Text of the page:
A change of scenery does Woody Allen a world of good in "Match Point." Making his first film in the U.K. with a story originally conceived for New York, Allen once again takes up issues of morality and guilt in what amounts to "An English Tragedy." Well-observed and superbly cast picture is the filmmaker's best in quite a long time.
This review was updated at 2:31 p.m.
A change of scenery does Woody Allen a world of good in “Match Point.” Making his first film in the U.K. with a story originally conceived for New York, Allen once again takes up issues of morality and guilt in what amounts to “An English Tragedy,” as in Theodore Dreiser. Well-observed and superbly cast picture is the filmmaker’s best in quite a long time and as such reps an attractive potential acquisition for a U.S. distrib keen to break Allen’s recent string of B.O. flops.
Although the script is spiked with mordant humor, the prevailing serious mood is underlined by doom-laden laments from Italian grand opera and refs to Dostoevsky, Strindberg and even Andrew Lloyd Webber’s dramatically similar “The Woman in White.” In thematic terms, “Match Point,” whose tennis allusion reflects a preoccupation with the role of luck in life, comes closest to “Crimes and Misdemeanors” among Allen’s films.
First 45 minutes constitute marvelous social and romantic comedy-drama. With the action set squarely among Britain’s young upper crust, tale has the debonair Tom Hewett (Matthew Goode) taking on Chris Wilton (Jonathan Rhys-Meyers, the Elvis of the moment) as a tennis coach at his exclusive club. Chris is fresh off the pro tennis circuit, where he did well but never broke through to the winner’s circle. Although identified as Irish, the terribly attractive athlete speaks with an impeccable posh accent that allows him to fit in seamlessly with Tom and his set.
Since Chris’ background is never further explored, memories of notable works about calculated upward mobility from “Washington Square” to “Room at the Top” stir up initial questions as to how much of a schemer Chris may be. But in every respect he seems sincere, evincing an honest interest in serious literature and opera, tastes that ideally suit Tom’s attractive sister Chloe (Emily Mortimer), who a bit over-eagerly takes Chris under her wing and into her bed.
With Chris’ road to success now all but paved with clover, there’s got to be a snake in the underbrush, and it comes in the dazzlingly sexy form of young American Nola Rice (Scarlett Johansson), who’s Tom’s girlfriend but who strikes immediate sparks with Chris. An obvious tinderbox of trouble, Nola is a moody neurotic with a past who drowns her frustration over a stalled acting career with constant drink. Fully aware of its ill-advisability, nothing can prevent these two pillow-lipped sex objects from getting down to it, which they do during a downpour in a literal roll in the wheat during a weekend in the country.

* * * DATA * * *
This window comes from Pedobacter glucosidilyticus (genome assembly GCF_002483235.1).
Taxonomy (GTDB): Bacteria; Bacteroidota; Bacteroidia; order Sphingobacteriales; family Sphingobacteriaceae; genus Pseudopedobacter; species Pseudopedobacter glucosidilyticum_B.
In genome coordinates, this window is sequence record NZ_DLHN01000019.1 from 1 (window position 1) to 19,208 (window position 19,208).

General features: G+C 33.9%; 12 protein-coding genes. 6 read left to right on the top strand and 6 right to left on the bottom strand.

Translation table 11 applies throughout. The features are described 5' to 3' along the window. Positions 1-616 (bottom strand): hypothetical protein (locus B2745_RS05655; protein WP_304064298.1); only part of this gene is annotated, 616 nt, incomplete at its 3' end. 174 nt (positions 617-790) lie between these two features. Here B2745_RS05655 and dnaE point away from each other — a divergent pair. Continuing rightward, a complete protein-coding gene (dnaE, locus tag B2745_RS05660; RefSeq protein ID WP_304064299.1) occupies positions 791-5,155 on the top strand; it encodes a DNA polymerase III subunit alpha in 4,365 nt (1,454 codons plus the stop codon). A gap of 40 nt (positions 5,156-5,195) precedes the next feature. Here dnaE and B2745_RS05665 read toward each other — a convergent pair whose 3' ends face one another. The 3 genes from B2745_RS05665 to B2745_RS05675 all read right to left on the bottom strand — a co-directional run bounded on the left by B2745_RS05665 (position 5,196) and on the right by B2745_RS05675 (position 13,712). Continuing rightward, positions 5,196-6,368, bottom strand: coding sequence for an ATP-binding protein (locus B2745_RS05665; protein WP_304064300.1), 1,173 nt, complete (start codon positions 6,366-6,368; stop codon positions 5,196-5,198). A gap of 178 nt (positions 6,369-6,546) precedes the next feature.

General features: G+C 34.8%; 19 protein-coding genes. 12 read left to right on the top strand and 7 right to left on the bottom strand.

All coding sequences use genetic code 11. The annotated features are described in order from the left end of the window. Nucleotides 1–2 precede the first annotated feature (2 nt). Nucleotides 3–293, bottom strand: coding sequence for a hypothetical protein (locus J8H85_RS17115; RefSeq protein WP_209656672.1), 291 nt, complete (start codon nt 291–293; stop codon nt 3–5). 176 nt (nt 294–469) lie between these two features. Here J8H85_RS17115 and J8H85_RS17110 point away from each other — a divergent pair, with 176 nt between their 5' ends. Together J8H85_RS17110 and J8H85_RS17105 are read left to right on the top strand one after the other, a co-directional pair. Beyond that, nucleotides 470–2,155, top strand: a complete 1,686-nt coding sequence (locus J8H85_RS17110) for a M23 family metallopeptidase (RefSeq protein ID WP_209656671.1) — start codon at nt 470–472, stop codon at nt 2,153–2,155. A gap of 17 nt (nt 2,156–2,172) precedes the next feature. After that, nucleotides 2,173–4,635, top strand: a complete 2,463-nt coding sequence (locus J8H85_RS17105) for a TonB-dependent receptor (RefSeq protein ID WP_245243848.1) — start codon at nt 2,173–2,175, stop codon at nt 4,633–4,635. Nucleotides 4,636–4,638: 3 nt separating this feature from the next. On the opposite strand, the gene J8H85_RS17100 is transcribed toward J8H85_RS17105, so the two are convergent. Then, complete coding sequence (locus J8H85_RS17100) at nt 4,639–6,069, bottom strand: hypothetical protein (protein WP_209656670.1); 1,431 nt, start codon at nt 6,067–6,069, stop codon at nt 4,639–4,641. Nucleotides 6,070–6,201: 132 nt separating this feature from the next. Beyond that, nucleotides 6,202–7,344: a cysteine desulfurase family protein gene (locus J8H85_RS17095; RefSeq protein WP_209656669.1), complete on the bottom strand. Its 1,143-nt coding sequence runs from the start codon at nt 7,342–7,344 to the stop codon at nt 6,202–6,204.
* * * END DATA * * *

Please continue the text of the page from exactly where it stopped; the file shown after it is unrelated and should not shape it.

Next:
Suddenly, however, Nola is history, gone from Tom’s and Chris’ lives and apparently from London as well. Chris and Chloe marry, much to the delight of Hewett family patriarch Alec (Brian Cox), who continues to favor Chris with opportunities in the family business world, and Tom quickly follows suit with a new woman. But after Chris spots Nola by chance at the Tate Modern, the juices start flowing all over again, this time in a torrent, which steers the story straight on a collision course toward tragedy.
On a scene-by-scene basis, pic’s midsection slows a bit, as Chloe obsesses over her inability to get pregnant while her husband, busy shagging Nola nonstop, becomes tortured by his increasingly untenable position between the two women. Heavy pressure from Nola eventually forces his hand, resulting in a morally ghastly climax redeemed by a genuinely inspired dramatic twist that beautifully and bitterly dovetails with the philosophical notion posited at the outset.
One immediate advantage of the film’s English setting is that it effectively prevents the young male lead from doing a Woody Allen imitation, as has so often happened in the past. Beyond that, there is an evident refreshment and restimulation that’s resulted from Allen’s immersion in a new milieu, a rarefied one not often depicted by English filmmakers these days. An assortment of mostly upscale locations provides a sumptuous backdrop that takes on added mood from the consistently gray skies, exemplary lensing by Remi Adefarasin and the overlay of excerpts from Verdi, Rossini, Donizetti, et al.
Cast is terrific. Rhys-Meyers, who has been flitting about the margins of real recognition for the past few seasons, comes further into his own with an excellent performance in the central role, one which requires him to be both genuinely ingratiating and entirely repugnant. More of a blond bombshell than ever, Johansson combines strong elements of sexuality, self-doubt and emotional insistence in an indelible portrait of tragic beauty. Mortimer aptly pinpoints Chloe’s over-availability as the initial source of her husband’s growing disinterest, while Goode nicely rounds out the young quartet as a smooth chap whose great looks, wit and intelligence seem virtual birthrights. It’s amusing to see Cox, so often associated with threatening or dicey characters, so smoothly essaying a generous man of means.